Despite its limitations, this study is significant because the rates of chronic sickness among uninsured Americans had previously not been well documented, and its findings are not consistent with the claim that people who are not insured are largely young and healthy people with little or no need for medical care. This is a belief which is held even by some government officials.

This study has presented to us a grim picture of the reality today, that millions of Americans who suffer from chronic conditions like diabetes and hypertension are not getting the ongoing medical attention and treatment that they need because they do not have medical insurance.

And this poor access to medical care may have serious consequences for many. "A lot of people are suffering from a lack of health insurance," said Dr. Steffie Woolhandler, part of the study team and a physician and associate professor of medicine at Harvard.

Those with hypertension, for instance, would be at higher risk of getting a stroke without the help of a doctor or drugs to monitor and manage their condition.

The study team summed up the gravity of the situation when it stated that "among chronically ill persons, lack of health insurance is strongly associated with poor measures of access to care. For some of the 11.4 million uninsured Americans with serious chronic conditions, access to care seems to be unobtainable; many may face early disability and death as a result".

"These are people who, with modern therapies, can be kept out of trouble," added Dr. Andrew P. Wilper, the leader of the study and a medical instructor at the University of Washington in Seattle. In addition, he described treatments for diabetes and hypertension as "routine and widely available, if you have insurance".

Another implication of the high rates of chronic disease among the uninsured is that costs for medically insuring them would come up to be much higher than expected.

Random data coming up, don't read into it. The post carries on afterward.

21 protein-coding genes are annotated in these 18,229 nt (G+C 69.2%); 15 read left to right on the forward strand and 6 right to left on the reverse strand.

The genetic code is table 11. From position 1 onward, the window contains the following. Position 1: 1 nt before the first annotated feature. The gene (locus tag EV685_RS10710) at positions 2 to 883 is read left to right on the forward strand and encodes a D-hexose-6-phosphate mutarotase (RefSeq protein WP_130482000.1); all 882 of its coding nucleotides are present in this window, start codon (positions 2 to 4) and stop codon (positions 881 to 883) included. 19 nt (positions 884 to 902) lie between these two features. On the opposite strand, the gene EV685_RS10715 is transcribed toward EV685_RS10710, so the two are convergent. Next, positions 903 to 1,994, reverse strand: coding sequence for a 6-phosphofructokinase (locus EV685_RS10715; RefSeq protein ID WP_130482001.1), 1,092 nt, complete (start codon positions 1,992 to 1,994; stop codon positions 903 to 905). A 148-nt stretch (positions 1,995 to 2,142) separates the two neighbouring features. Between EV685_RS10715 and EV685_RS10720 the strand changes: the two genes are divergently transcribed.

Latest figures

Latest government statistics estimate that about 47 million Americans do not have insurance coverage. Using the findings of the study and assuming the proportion with chronic illnesses remain roughly the same, there could be nearly 16 million Americans today who are chronically ill but who are unable to pay for medical attention using insurance.

What next?

The study team, besides suggesting further scope for research, said that it was important for future research to look into ways of expanding medical insurance coverage.

In the meantime, although doctors have said that conventional medical care can help with many chronic health conditions, it is necessary for you and me, as well as the general public, to begin to take personal responsibility for our health and make the necessary changes to our dietary and lifestyle habits.

In fact, only by doing this can we attain the best prevention and have real hope of true recovery from chronic diseases.

Main Sources

A National Study of Chronic Disease Prevalence and Access to Care in Uninsured U.S. Adults (http://www.annals.org/cgi/content/full/149/3...)

Millions With Chronic Disease Get Little to No Treatment (http://www.nytimes.com/2008/08/05/business/0...)

About the author

Reuben Chow has a keen interest in natural health and healing as well as personal growth. His website, All 4 Natural Health, offers a basic guide on natural health information. It details simple, effective and natural ways, such as the use of nutrition, various herbs, herb remedies, supplements and other natural remedies, to deal with various health conditions as well as to attain good health. His other websites also cover topics such as depression help, omega 3 fatty acids, as well as cancer research and information.